I’m pretty sure I have established that I adore Kristan Higgins. I’ve read four of her books and have several more on my TBR pile. I probably pay her rent.
But I think she and I might have words over Catch of the Day. Dare I say it? I did not love this one.
Maggie Beaumont owns and operates her grandfather’s diner and pines away for Father Tim. Yes, that’s right. She’s in love with a priest, or at least she thinks she is. Her affections are due more to the fact that she lives in a small town with virtually no available men than to her actually loving Father Tim. Aware of her feelings, he decides he will set her up on a series of dates.
While waiting for one to show up, Maggie is forced to face the man she was engaged to be engaged to, who left her for a blonder, richer woman. I feel for Maggie in this scene, because I like her and want her to be happy. Along comes Malone the Loner, a “silent, slightly scary lobsterman” who moors his boat next to that of Maggie’s brother, Jonah. Malone previously rescued Maggie when she was stuck on the side of the road with her bicycle during a downpour. And here he comes again. She notices that he really isn’t all that scary, that he has pretty nice blue eyes. And later when he kisses her, she realizes that “Malone knows what he’s doing.”
But the path of true love never rooms smoothly in Kristan Higgins’ world, and Maggie and Malone must confront a few obstacles. There is Father Tim, for one, and Malone’s mysterious silence, for another. He doesn’t talk much, which makes him difficult for Maggie – and us – to get to know him. Meanwhile, Maggie’s family does her no favors. Her mother appears unsupportive and downright mean, while her father is content to not defend his wife or his children. The only thing reliable in Maggie’s life is her dog, Colonel.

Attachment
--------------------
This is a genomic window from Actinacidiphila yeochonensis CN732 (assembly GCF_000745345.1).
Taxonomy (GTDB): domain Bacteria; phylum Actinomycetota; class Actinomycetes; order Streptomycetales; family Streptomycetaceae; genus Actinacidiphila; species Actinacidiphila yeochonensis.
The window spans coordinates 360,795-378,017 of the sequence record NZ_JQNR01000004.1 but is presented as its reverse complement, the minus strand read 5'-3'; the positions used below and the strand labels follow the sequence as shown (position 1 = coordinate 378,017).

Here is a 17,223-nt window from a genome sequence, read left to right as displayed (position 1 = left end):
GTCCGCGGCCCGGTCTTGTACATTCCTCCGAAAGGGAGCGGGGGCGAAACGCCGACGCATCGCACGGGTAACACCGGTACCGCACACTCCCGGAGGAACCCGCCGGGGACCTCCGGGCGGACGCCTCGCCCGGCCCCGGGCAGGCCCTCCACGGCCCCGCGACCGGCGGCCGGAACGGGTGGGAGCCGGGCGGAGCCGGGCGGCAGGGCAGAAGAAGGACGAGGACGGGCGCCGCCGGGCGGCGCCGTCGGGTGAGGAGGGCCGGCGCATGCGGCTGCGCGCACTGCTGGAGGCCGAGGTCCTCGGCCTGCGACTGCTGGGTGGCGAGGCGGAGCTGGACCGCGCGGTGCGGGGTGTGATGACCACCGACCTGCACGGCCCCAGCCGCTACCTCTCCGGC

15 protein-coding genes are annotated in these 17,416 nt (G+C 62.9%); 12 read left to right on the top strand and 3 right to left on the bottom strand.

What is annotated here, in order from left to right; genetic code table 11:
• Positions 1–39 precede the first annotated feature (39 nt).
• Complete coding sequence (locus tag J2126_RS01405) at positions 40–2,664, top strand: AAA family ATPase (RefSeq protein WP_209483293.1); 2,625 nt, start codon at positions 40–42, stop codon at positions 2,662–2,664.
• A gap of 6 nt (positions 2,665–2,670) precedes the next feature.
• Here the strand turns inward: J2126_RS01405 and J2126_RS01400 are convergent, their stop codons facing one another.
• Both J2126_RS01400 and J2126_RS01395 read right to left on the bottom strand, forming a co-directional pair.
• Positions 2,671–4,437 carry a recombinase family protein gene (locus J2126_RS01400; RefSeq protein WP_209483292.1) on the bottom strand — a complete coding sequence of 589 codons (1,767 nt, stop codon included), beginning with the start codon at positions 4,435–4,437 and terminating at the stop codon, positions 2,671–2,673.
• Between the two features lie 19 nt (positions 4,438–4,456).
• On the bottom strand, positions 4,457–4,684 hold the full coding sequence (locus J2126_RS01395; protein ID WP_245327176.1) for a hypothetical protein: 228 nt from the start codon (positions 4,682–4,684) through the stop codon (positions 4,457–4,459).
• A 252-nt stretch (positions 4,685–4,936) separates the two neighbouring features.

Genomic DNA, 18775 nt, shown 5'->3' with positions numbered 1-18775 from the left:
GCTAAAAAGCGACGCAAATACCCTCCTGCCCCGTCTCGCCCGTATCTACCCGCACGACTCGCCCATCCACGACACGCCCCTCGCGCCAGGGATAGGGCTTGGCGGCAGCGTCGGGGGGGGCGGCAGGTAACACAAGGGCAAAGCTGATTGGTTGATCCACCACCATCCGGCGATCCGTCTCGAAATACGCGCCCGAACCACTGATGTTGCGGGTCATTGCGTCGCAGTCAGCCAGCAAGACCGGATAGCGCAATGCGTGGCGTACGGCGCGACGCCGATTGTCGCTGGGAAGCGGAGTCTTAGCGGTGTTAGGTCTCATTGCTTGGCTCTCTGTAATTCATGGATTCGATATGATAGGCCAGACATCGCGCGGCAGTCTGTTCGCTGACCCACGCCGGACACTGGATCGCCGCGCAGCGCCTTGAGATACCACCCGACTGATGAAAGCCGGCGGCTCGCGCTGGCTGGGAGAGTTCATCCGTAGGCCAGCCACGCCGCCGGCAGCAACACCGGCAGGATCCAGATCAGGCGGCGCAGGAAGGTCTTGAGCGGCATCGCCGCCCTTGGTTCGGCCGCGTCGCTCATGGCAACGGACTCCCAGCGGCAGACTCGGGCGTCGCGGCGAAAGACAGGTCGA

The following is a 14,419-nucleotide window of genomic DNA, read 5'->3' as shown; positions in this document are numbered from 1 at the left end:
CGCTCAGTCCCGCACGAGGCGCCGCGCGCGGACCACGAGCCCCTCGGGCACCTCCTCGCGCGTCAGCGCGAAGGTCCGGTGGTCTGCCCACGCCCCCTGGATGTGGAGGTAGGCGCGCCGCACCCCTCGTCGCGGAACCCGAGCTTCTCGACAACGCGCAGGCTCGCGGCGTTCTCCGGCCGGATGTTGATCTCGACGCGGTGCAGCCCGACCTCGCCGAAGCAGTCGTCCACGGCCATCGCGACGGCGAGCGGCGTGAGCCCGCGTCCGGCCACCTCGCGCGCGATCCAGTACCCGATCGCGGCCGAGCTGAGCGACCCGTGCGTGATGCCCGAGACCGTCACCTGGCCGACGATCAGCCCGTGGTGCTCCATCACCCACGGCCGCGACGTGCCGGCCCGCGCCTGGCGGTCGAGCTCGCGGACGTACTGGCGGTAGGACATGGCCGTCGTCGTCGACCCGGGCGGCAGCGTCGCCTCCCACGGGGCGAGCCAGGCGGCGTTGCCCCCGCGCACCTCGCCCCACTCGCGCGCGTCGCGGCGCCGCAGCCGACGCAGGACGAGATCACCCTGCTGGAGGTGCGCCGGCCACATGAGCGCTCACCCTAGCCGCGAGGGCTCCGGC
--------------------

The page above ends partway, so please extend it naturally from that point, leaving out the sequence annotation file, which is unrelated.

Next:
I think my problem with this book is that in trying to make Malone consistently silent and removed, we are deprived of the opportunity to know him. That makes it difficult to root for him, as I did other love interests in previous Higgans books. For instance, Maggie makes a nice gesture toward Malone, but he reacts angrily, all but kicking her out of his home. Why? We never really find out. Nor do we ever find out what draws him to Maggie in the first place.
Still, though, I can’t say I didn’t like this one. I just didn’t like it as much as My One and Only (my favorite, so far). I think I needed more Malone. I needed to understand him a little more.
Catch of the Day is cute and fun to read. It’s ultimately not as satisfying as other Higgans books, though, because the love interest is just a little too mysterious for his own good.